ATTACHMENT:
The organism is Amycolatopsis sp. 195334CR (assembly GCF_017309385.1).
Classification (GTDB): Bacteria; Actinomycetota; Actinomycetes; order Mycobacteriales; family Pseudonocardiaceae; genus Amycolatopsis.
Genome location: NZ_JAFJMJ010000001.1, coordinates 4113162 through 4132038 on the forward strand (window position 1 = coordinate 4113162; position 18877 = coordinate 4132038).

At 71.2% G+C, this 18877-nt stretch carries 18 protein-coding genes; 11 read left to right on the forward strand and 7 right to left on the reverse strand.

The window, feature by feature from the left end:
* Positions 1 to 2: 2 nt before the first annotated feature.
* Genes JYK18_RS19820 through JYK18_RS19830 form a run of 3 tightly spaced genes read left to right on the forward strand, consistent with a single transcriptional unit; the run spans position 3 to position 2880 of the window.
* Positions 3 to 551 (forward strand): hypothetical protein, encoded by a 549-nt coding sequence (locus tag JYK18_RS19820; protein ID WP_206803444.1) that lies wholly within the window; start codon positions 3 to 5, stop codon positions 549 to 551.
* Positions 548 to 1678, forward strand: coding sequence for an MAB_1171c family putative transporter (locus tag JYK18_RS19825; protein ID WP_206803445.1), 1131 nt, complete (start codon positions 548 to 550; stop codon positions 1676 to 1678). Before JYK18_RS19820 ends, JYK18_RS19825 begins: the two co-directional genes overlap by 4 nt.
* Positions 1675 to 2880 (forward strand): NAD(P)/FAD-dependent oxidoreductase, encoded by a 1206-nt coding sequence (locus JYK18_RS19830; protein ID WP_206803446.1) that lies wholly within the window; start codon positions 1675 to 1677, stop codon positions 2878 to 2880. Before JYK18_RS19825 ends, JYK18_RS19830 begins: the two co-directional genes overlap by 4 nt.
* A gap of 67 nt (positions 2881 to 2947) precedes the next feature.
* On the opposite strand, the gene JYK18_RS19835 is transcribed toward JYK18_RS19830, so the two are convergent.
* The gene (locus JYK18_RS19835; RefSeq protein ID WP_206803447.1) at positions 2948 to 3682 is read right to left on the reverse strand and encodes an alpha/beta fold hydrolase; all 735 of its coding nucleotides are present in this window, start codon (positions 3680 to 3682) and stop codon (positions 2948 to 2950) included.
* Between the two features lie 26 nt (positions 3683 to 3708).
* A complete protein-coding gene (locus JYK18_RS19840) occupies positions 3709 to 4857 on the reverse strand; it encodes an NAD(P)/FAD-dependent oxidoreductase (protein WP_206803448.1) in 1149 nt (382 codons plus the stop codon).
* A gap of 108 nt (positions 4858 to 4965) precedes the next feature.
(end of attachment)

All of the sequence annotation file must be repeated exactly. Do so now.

The organism is Amycolatopsis sp. 195334CR (assembly GCF_017309385.1).
Classification (GTDB): Bacteria; Actinomycetota; Actinomycetes; order Mycobacteriales; family Pseudonocardiaceae; genus Amycolatopsis.
Genome location: NZ_JAFJMJ010000001.1, coordinates 4113162 through 4132038 on the forward strand (window position 1 = coordinate 4113162; position 18877 = coordinate 4132038).

At 71.2% G+C, this 18877-nt stretch carries 18 protein-coding genes; 11 read left to right on the forward strand and 7 right to left on the reverse strand.

The window, feature by feature from the left end:
* Positions 1 to 2: 2 nt before the first annotated feature.
* Genes JYK18_RS19820 through JYK18_RS19830 form a run of 3 tightly spaced genes read left to right on the forward strand, consistent with a single transcriptional unit; the run spans position 3 to position 2880 of the window.
* Positions 3 to 551 (forward strand): hypothetical protein, encoded by a 549-nt coding sequence (locus tag JYK18_RS19820; protein ID WP_206803444.1) that lies wholly within the window; start codon positions 3 to 5, stop codon positions 549 to 551.
* Positions 548 to 1678, forward strand: coding sequence for an MAB_1171c family putative transporter (locus tag JYK18_RS19825; protein ID WP_206803445.1), 1131 nt, complete (start codon positions 548 to 550; stop codon positions 1676 to 1678). Before JYK18_RS19820 ends, JYK18_RS19825 begins: the two co-directional genes overlap by 4 nt.
* Positions 1675 to 2880 (forward strand): NAD(P)/FAD-dependent oxidoreductase, encoded by a 1206-nt coding sequence (locus JYK18_RS19830; protein ID WP_206803446.1) that lies wholly within the window; start codon positions 1675 to 1677, stop codon positions 2878 to 2880. Before JYK18_RS19825 ends, JYK18_RS19830 begins: the two co-directional genes overlap by 4 nt.
* A gap of 67 nt (positions 2881 to 2947) precedes the next feature.
* On the opposite strand, the gene JYK18_RS19835 is transcribed toward JYK18_RS19830, so the two are convergent.
* The gene (locus JYK18_RS19835; RefSeq protein ID WP_206803447.1) at positions 2948 to 3682 is read right to left on the reverse strand and encodes an alpha/beta fold hydrolase; all 735 of its coding nucleotides are present in this window, start codon (positions 3680 to 3682) and stop codon (positions 2948 to 2950) included.
* Between the two features lie 26 nt (positions 3683 to 3708).
* A complete protein-coding gene (locus JYK18_RS19840) occupies positions 3709 to 4857 on the reverse strand; it encodes an NAD(P)/FAD-dependent oxidoreductase (protein WP_206803448.1) in 1149 nt (382 codons plus the stop codon).
* A gap of 108 nt (positions 4858 to 4965) precedes the next feature.